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This Week in Feminism: Harambe, Invisible Illnesses and Ryan Gosling-centric Feminism


By now, you have likely heard about the killing of the gorilla Harambe earlier this week at the Cincinnati Zoo. Zookeepers shot him when a young boy found his way into the enclosure and was pushed around by the Great Ape. Now, everyone on social media is suddenly an expert on zoos, parenting and gorillas. The discourse surrounding this incident has transcended the event itself and is putting people in conversation about racism, sexism and animal rights.

This week also reopened the dialogue around invisible illness. British teen Aimee Rouski posted an image on her personal Facebook page showing herself with a cholecystectomy bag and surgery scars caused by Crohn’s disease. Earlier this year, Ste Walker, another young Brit, shared his story of life with Crohn’s on Facebook. It’s so important that these conversations are circulating the media because invisible illness and its effects are so often overlooked in casual society. I mean, by definition it is “invisible” — the only way we can remove the shame and stigma so often comorbid with these illnesses is by sharing our stories and sparking the conversation.

OK, so this might just be me, but is anyone else rolling their eyes at all the accolades heaped on Ryan Gosling this week for his comments on women being “better” than men? Like, wow, he doesn’t hate women; he has a mom, daughters and a wife — what a revelation! Ugh. As a country, we have GOT to move beyond this narrative of a man being a feminist hero just because he respects women. Ryan Gosling does not get to be the face of modern feminism. Why do we get all mushy when a rich white guy says he thinks women are great? Is it because we are constantly told through words and actions by every single other man in the world that we are not great? If so, Gosling is basically just sharing that he’s not a shit of a human being. Which is great! But let’s work on changing the society that makes his comments such a big thing instead of creaming ourselves when any dude uses the word “feminist” beyond a pejorative.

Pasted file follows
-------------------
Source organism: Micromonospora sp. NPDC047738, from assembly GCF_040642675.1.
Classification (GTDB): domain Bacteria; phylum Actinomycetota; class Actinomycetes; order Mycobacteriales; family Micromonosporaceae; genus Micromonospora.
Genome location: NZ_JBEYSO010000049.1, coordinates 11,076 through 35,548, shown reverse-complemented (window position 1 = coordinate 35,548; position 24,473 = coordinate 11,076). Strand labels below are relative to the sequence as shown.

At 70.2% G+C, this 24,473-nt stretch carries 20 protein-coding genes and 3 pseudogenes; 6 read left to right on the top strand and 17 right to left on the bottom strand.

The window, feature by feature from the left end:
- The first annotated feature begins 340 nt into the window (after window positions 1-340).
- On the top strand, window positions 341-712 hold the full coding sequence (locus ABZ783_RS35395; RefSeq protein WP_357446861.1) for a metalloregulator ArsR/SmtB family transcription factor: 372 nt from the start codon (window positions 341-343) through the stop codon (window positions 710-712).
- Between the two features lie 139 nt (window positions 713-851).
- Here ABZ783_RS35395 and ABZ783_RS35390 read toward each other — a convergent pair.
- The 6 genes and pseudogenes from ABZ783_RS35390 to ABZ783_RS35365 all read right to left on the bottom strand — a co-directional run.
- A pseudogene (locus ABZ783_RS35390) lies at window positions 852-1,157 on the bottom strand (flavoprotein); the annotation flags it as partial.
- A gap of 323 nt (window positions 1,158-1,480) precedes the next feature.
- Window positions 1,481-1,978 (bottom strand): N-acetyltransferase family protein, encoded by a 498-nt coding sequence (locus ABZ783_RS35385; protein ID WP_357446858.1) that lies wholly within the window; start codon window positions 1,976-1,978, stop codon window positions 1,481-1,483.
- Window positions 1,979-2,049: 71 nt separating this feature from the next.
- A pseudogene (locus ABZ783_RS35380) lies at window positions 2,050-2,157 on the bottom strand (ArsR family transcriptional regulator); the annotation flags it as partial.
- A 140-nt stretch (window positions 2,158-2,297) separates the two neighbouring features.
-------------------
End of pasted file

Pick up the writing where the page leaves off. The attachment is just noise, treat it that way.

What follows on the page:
Finally, this is not particularly a feminist issue, but it’s still rad as fuck and needs to be shared: King Tut’s dagger is confirmed as made with iron from a meteorite. Space rock. An extra-terrestrial weapon. As literally every article I read about this finding says, this discovery is “out of this world.”



Ema Grey is a native of the Bay Area with a degree in Archaeological Sciences from the University of Washington, Seattle. She moved to Oakland after graduating while preparing for Graduate school, where she began working with Wear Your Voice producing and curating social media content. Her interests involve the intersection of archaeology with queer and feminist theory, body positivity, ableism, making WYV a brilliant outlet for her to continue exploring social justice and intersectional feminism while living outside the academic sphere. Ema has been working as an activist since high school, where her group of friends (with the self-coined epithet "the Pussy Posse") organized city-wide protests and walks for causes such body autonomy and Planned Parenthood. Her work in archaeology has taken her around the globe, where her interest in facilitating international conversations around women and social justice continues to flourish. As part of the team at WYV, she hopes to continue working as an active member of the community in Oakland and beyond to create meaningful dialogue and bring light to injustice. When she's not in the office or "researching" on the Internet, Ema can be found making coffee and biking around town.

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